e.g. I have no energy, so the house stays messy, I don’t follow up with someone and dinner just doesn’t exist. Because the house is messy, I didn’t follow up with someone and there’s no dinner, I’m obviously a terrible person who can’t get anything done. Because I can’t get anything done, I’m a terrible person. Because I’m a terrible person, I’ll never be able to get anything done… etc.
And then nothing does get done and I feel terrible.
So instead of measuring the success of a day by a laundry-list of to-dos, I started measuring it by only. one. thing. I pick a goal, and if I accomplish that one thing, the day is not wasted (and I’m not a terrible person). Sometimes it’s just getting up, making my bed and eating breakfast, sometimes it’s contacting one person. Some days it’s a simple task, and other days it’s more complicated. I simply adjust it to my current state.
It’s how I view every single day of my life. Not just depresso times.
4. do one hard thing every day
This is a handy little trick that came out of our time living here in Germany. While it’s full of adventure and excitement, it’s also a very different way of life, a very different language, and a very different culture. When I’m feeling depresso, sometimes normal things here (that aren’t normal to me naturally) seem incredibly difficult. Especially the language.
I realized that every time I avoid a situation or avoid doing something because I’m afraid or anxious, it becomes harder the next time I encounter it. Whereas if I just do it the first time, it doesn’t have the chance to grow into something formidable.
Because even though it doesn’t seem like it, when we avoid our fears we are choosing our fears over ourselves. And as we reinforce fear it becomes harder and harder to conquer. Fear is always the gateway to freedom, and just like our renaming technique, fear can be re-framed, befriended and learned from as long as we learn how to do the hard thing and choose ourselves over our fear every day.
5. stick to your habits
One of the hardest aspects of being depresso for me, is the complete lack of energy that hits me like a wall. Which then compounds into all sorts of things that I don’t get done, or do waaay differently than normal. And while that’s okay, I find that relying on little daily habits of life help the day seem more normal in the midst of the weirdness. Because let’s be honest, depresso times feel like a completely different world than non depresso times. Making a point to maintain the daily habits and routines you already have helps return some normalcy to life, which in turn helps ground your mind.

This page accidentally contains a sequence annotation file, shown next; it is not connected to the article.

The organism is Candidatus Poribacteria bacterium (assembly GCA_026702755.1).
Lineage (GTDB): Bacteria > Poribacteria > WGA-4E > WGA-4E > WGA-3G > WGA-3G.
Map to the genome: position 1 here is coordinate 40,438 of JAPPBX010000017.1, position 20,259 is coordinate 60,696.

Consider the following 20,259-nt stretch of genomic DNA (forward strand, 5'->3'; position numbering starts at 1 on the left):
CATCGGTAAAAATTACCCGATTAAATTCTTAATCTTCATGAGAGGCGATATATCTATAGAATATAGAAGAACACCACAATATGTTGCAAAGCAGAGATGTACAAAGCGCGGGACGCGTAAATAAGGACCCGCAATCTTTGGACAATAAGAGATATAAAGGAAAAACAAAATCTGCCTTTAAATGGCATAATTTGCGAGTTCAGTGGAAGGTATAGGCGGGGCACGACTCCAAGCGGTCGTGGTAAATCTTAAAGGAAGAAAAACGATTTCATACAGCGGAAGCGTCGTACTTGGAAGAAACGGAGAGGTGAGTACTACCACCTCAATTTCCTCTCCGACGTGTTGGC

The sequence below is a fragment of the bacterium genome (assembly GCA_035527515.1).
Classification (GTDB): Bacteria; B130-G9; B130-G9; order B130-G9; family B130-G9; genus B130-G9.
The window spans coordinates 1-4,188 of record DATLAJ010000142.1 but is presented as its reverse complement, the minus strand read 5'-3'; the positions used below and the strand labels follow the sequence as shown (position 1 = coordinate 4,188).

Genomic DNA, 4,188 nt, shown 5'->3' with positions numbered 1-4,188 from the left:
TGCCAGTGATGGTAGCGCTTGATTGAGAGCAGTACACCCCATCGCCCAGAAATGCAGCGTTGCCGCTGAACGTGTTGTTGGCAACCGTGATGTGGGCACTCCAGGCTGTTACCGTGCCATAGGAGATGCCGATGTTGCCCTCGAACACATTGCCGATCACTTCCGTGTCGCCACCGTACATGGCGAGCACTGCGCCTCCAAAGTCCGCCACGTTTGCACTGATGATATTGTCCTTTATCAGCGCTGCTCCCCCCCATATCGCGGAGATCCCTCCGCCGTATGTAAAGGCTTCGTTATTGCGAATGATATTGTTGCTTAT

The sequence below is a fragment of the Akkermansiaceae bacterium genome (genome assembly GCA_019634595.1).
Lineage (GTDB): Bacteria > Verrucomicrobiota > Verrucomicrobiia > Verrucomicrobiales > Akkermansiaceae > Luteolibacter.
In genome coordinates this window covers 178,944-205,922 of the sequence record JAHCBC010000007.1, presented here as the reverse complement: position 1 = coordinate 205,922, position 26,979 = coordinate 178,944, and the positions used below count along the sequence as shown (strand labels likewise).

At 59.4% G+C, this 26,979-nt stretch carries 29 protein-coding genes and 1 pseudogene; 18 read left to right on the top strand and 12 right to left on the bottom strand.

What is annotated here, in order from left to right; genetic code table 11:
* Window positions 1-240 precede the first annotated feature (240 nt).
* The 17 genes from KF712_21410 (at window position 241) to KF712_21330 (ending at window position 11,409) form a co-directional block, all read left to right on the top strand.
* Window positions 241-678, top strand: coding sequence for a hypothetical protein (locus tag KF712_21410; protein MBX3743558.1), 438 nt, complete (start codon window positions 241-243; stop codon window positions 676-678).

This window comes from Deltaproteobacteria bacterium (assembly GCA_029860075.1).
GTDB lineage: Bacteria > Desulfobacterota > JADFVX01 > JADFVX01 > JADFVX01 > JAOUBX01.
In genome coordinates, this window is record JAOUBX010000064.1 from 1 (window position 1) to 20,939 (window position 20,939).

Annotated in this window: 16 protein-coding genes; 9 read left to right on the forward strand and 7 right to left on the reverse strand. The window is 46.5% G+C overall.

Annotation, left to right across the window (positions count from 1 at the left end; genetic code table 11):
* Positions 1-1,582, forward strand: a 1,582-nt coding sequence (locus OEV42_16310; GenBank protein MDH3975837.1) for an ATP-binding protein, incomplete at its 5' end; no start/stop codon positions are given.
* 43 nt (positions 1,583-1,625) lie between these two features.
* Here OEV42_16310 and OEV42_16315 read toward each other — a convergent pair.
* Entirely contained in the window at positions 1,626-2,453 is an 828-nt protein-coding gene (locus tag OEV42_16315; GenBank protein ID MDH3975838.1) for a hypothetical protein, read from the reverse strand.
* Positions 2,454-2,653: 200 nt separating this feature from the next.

Also, it should be noted that this is not the time I try to incorporate all sorts of “really great new helpful habits”. I just keep doing what I already do.
6. watch this video: 7 ways to maximize misery
This video will forever be my go-to when nothing else helps.
7. be okay with the fact that you’re not okay
This is probably the most important and also the most difficult thing to remember. So easily do I get mad at myself or feel ashamed that I’m not okay when I think “I should be fine.”
It’s okay to not be okay. We’re only humans after all, and sometimes humans aren’t okay. It’s part of this existence. It don’t mean we won’t be okay again, because we will be.
But it’s only when we can own not being okay that we free ourselves to be happy in the midst of it. A wondrous paradox of being both okay and not okay at the same time. Because it will pass. And when it’s over, you’ll still be there–a wonderful, wonderful you, that’s been there all along.